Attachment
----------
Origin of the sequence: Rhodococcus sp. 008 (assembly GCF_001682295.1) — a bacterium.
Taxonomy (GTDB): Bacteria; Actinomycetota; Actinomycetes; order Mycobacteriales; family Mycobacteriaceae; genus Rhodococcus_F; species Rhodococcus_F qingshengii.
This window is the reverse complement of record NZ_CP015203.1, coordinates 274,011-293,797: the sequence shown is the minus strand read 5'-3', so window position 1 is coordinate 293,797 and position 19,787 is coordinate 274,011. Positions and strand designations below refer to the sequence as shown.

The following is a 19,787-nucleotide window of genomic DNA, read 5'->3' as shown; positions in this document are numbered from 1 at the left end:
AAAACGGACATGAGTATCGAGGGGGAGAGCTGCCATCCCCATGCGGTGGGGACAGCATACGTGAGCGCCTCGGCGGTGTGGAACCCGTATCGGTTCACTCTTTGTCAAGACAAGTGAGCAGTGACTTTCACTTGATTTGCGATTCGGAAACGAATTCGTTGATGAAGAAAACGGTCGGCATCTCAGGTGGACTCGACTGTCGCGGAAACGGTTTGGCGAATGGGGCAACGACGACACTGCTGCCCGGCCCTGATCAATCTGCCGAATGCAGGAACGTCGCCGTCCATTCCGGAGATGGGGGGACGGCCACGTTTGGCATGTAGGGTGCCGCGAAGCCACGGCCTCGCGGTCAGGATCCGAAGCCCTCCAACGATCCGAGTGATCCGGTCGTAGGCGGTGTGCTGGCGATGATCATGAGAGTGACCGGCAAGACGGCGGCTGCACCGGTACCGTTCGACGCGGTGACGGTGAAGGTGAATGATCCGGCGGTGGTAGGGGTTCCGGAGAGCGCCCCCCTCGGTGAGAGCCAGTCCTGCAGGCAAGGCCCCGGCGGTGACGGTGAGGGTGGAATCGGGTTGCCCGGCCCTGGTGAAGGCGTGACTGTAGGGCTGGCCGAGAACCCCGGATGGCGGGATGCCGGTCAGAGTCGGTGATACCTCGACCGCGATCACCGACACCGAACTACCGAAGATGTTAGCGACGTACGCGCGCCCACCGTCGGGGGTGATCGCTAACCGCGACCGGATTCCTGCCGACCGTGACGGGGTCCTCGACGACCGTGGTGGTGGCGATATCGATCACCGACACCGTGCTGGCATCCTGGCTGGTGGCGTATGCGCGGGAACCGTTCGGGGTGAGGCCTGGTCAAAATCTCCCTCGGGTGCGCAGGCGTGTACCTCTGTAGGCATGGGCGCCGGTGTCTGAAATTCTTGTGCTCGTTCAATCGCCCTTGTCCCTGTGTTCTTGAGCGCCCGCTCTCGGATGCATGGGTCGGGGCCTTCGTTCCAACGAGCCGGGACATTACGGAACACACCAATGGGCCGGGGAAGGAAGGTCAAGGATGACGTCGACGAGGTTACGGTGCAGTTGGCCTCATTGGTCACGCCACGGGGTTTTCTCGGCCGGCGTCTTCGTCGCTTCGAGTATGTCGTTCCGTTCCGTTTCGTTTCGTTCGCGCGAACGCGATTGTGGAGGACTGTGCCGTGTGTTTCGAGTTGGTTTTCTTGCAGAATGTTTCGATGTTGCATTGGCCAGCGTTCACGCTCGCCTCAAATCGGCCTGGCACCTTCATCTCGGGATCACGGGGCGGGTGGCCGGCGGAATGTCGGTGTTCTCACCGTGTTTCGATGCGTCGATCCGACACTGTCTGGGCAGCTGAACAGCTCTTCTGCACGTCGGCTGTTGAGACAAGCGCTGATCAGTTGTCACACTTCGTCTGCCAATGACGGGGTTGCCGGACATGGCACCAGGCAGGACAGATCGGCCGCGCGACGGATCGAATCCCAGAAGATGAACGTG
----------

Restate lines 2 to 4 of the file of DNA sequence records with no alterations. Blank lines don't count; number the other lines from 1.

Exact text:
Taxonomy (GTDB): Bacteria; Actinomycetota; Actinomycetes; order Mycobacteriales; family Mycobacteriaceae; genus Rhodococcus_F; species Rhodococcus_F qingshengii.
This window is the reverse complement of record NZ_CP015203.1, coordinates 274,011-293,797: the sequence shown is the minus strand read 5'-3', so window position 1 is coordinate 293,797 and position 19,787 is coordinate 274,011. Positions and strand designations below refer to the sequence as shown.

The following is a 19,787-nucleotide window of genomic DNA, read 5'->3' as shown; positions in this document are numbered from 1 at the left end: